Opened 6 years ago

Closed 6 years ago

Last modified 6 years ago

#12661 closed (wontfix)

Support setting a "default" database

Reported by: kylef Owned by: nobody
Component: Database layer (models, ORM) Version: 1.1
Severity: Keywords:
Cc: Triage Stage: Unreviewed
Has patch: yes Needs documentation: no
Needs tests: no Patch needs improvement: no
Easy pickings: UI/UX:


I have wrote two patches which allow you to select a "default" database, one is for a settings variable, another is a environmental variable. While I was playing around with multidb I found it annoying that I couldn't set a default db, I wanted to be able to use the same on my site for development and my production site.


os.environ['DJANGO_DEFAULT_DB'] = "development"

This could be set in your wsgi file.


DEFAULT_DB_ALIAS = "development"

This would go into

Attachments (2)

environ.diff (736 bytes) - added by kylef 6 years ago.
settings.diff (509 bytes) - added by kylef 6 years ago.

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Change History (6)

Changed 6 years ago by kylef

Changed 6 years ago by kylef

comment:1 Changed 6 years ago by russellm

  • Needs documentation unset
  • Needs tests unset
  • Patch needs improvement unset
  • Resolution set to wontfix
  • Status changed from new to closed

You've been beaten to the punch by about 10 minutes :-)

[12272] introduced a way to define database routers, which can be used to solve the problem you describe.

comment:2 Changed 6 years ago by kylef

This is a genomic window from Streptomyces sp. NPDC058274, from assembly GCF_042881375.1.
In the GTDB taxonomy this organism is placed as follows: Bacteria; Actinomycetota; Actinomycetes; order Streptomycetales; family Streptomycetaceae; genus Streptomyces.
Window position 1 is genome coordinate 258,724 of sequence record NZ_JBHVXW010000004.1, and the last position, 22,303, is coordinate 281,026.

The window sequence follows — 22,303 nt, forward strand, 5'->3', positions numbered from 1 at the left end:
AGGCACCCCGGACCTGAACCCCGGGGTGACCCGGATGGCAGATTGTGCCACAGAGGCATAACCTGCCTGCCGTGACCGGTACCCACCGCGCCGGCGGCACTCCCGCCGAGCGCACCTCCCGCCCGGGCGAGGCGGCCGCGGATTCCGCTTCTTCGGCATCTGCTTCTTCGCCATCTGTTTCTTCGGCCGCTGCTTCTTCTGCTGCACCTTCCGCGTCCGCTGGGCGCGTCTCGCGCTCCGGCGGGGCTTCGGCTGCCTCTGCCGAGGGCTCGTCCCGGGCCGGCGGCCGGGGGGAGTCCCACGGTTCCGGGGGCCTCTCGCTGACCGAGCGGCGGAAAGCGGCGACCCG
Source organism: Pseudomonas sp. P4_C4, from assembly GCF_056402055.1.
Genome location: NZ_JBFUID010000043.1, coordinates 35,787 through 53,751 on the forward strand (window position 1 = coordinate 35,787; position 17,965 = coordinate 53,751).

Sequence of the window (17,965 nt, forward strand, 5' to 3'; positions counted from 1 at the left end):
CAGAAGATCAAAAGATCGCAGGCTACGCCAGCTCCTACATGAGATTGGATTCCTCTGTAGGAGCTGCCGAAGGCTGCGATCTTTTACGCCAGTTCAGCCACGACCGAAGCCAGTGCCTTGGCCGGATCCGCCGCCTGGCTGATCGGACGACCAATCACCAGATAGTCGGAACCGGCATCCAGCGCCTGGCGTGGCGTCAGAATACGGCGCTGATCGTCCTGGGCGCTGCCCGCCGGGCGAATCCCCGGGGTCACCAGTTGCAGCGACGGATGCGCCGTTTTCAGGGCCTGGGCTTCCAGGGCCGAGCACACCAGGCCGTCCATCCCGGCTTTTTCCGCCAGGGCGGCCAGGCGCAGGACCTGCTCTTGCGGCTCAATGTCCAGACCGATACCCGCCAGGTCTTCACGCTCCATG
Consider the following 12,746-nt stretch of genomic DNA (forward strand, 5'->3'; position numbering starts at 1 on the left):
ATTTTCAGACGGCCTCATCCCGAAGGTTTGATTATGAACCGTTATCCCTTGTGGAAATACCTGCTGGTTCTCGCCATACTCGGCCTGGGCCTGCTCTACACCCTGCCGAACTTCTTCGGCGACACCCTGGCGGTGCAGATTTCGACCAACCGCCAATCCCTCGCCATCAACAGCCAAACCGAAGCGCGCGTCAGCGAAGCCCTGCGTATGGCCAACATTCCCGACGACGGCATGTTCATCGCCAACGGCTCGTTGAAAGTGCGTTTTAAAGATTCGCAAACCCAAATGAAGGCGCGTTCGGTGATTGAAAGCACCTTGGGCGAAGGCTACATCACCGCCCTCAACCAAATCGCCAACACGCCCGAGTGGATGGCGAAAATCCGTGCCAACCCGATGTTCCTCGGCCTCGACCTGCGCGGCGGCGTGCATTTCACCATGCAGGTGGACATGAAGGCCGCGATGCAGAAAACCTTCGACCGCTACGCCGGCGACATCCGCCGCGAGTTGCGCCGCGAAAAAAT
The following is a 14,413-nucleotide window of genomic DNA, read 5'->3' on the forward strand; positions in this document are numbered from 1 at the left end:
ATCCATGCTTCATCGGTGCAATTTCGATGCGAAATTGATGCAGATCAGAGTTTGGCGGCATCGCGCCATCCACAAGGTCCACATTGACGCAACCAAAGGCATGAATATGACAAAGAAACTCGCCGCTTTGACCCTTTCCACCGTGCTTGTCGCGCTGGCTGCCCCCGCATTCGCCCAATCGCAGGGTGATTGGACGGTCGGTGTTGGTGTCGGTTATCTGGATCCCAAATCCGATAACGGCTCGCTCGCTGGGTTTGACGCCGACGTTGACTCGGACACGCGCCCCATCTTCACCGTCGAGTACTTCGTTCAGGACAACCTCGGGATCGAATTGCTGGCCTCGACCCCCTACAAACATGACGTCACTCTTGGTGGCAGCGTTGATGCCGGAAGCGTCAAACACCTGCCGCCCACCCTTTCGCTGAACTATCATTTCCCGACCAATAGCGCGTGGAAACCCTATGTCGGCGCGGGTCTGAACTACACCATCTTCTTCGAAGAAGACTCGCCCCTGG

russellm, it doesn't quite allow it. Your default database still needs to work. I don't have MySQLdb on my development system, but that should not matter, I want to use a development database.

$ ./ syncdb --database=development
    django.core.exceptions.ImproperlyConfigured: Error loading MySQLdb module: No module named MySQLdb
$ cat | head -n 26 | tail -n 2
    'development': {
        'ENGINE': 'django.db.backends.sqlite3',

If I was to do the same thing with a db router to make it use 'development' it would still fail because it is trying to load the 'default' database.

comment:3 Changed 6 years ago by russellm

I'm still not convinced. Even without using a router, you can solve this problem.

You've already said you're willing to accept an environment variable to control this. So why not just have three settings files - a common settings, production settings and development settings, and use DJANGO_SETTINGS_MODULE to switch between them.

If, for some reason, you don't want to use DJANGO_SETTINGS MODULE, you could still put the following in your settings:

import os
if os.environ.get('DJANGO_DEFAULT_DB'):
   DATABASES = {...}
   DATABASES = {...}

I don't see the advantage in introducing a new environment variable to allow the specific configuration pattern you describe.

comment:4 Changed 6 years ago by kylef

Hmm, ok, I think I will go with the if statement inside my settings module. I think I mis-understood what multidb support was for. Thanks for clearing this up.

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